|dc.description.abstract||This thesis focuses on the investigation and development of an integrated optical biosensor based on enhanced Raman techniques that will provide label-free detection of biomolecules. This is achieved by using hollow core photonic crystal fibers (HC-PCF), nanoparticles, or both. HC-PCF is a unique type of optical fiber, with continuous ‘channels’ of air (typically) running the entire length. The channels serve to confine electromagnetic waves in the core of the fiber, and tailor its transmission properties. Using HC-PCF as a biosensor requires development of a robust technique to fill hollow-core photonic crystal fibers. Though several groups have reported selective filling of HC-PCF’s core, the processes are cumbersome and limit the choice of liquid to avoid multimode behavior. In my Master’s thesis, I presented a simple technique to non-selectively fill all the HC-PCF channels with samples. The non-selective filling preserves the photonic bandgap property of the fiber, and yields an extremely strong interaction of light and the sample that produces considerable enhancement of the Raman signal from the analyte. Up to now, non-selective filling was accomplished through capillary action and it delivered a Raman signal enhancement of approximately 30-fold, which is not sensitive enough to detect biomolecules at the clinical level. Moreover, there were issues of reliability and reproducibility, due to evaporation, filling and coupling light into the fiber.
The objective of this PhD research was to overcome these problems by developing a robust optical fiber platform based on Raman spectroscopy that can be used in a clinical setting. I initially focused on heparin, an important blood anti-coagulant that requires precise monitoring and control in patients undergoing cardiac surgery or dialysis. Since the Raman spectra of heparin-serum mixtures exhibits Raman peaks of heparin with poor signal-to-noise ratios, I concentrated on enhancing the heparin Raman signal and filtering out the spectral background of the serum to improve detection sensitivity. Reaching maximum enhancement of the Raman signal required a strong interaction of light and analyte, which can be achieved by using hollow core photonic crystal fiber as I had used in my Master’s research. Using a small piece of HC-PCF I was able to reach an enhancement in the heparin Raman signal of greater than 90-fold. With this degree of enhancement, I was able to successfully detect and monitor heparin in serum at clinical levels, something that had never been accomplished previously.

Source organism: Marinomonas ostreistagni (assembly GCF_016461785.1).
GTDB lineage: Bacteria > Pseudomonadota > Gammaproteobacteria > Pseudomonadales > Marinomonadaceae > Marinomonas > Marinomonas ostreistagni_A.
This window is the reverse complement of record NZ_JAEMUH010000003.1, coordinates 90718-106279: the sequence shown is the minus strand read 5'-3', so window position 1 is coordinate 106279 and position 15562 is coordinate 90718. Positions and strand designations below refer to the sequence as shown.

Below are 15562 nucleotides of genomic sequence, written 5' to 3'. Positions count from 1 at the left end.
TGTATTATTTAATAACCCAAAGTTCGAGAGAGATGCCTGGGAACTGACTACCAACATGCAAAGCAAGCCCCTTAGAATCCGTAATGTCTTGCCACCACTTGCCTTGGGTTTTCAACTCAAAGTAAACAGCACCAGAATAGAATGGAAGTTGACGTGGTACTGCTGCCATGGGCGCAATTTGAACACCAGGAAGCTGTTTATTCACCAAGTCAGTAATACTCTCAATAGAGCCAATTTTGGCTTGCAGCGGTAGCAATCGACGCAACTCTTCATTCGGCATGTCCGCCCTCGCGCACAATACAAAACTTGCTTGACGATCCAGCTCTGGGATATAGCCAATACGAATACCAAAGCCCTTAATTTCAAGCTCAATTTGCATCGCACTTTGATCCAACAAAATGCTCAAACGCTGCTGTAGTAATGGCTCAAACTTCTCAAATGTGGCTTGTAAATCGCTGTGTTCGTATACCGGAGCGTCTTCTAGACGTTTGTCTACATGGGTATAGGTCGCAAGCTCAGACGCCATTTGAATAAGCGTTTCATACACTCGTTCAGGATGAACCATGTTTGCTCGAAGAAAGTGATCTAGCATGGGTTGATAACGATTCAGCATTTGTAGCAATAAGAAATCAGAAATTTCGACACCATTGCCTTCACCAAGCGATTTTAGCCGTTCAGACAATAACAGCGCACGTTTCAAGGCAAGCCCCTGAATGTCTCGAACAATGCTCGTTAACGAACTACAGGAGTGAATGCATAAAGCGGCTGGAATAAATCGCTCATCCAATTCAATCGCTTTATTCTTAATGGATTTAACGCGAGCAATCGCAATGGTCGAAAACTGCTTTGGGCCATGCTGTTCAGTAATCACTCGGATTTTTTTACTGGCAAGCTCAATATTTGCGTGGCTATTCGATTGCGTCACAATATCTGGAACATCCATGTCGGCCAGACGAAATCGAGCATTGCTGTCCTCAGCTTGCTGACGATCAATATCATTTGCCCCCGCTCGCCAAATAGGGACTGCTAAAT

After developing HC-PCF as a Raman signal enhancer, I focused on making the HC-PCF sensor robust, reliable and reusable. This was achieved by integrating the HC-PCF with a differential pressure system that allowed effective filling, draining and refilling of the samples in an HC-PCF, under identical optical conditions. To demonstrate the device’s detection capabilities, various concentrations of aqueous ethanol and isopropanol, followed by different concentrations of heparin and adenosine in serum, were successfully monitored.
To further improve the sensitivity of the HC-PCF based Raman sensor, I incorporated surface enhanced Raman scattering (SERS), by introducing nanoparticles into the HC-PCF fibers. The research focused on determining the optimal volume and size of silver nanoparticles to achieve maximum enhancement of the Raman signal in the HC-PCF. The HC-PCF enhanced the Raman signal of Rhodamine 6G (R6G) approximately 90-fold. In addition, the optimal size and volume of AgNP enhanced the Raman signal of R6G approximately 40-fold, leading to a total enhancement of approximately 4,000 in HC-PCF. This was then used to demonstrate the application of a SERS based HC-PCF sensing platform in monitoring adenosine (a clinically important molecule), as well as malignant cells such as leukemia.
Finally, I used hollow core crystal fibers to significantly enhance the efficiency of two-photon photochemistry. Although two-photon photochemical reactions are difficult to achieve with a small volume, I accomplished it by using a novel platform of HC-PCF to efficiently execute the two-photon induced photodecarbonylation reaction of cyclopropenone 1, and its conversion to the corresponding acetylene. The simple optical design configuration involved coupling an 800-nm tsunami laser to a short piece of HC-PCF filled with the sample. This allowed me to increase the efficiency of two-photon induced photochemistry by 80-fold, compared to a conventional spectrophotometer cuvette. Thus, this work leads to the use of HC-PCFs to more effectively study two-photon induced photochemistry processes, which was limited due to the difficulty of detecting photochemical events with a small excitation volume.|
|dc.publisher||Université d'Ottawa / University of Ottawa|
|dc.subject||hollow core photonic crystal fiber|
|dc.subject||biological sensing and sensors|
|dc.title||Photonic Crystal Fiber as a Robust Raman Biosensor|
|thesis.degree.discipline||Génie / Engineering|
|uottawa.department||Science informatique et génie électrique / Electrical Engineering and Computer Science|
|Collection||Thèses, 2011 - // Theses, 2011 -|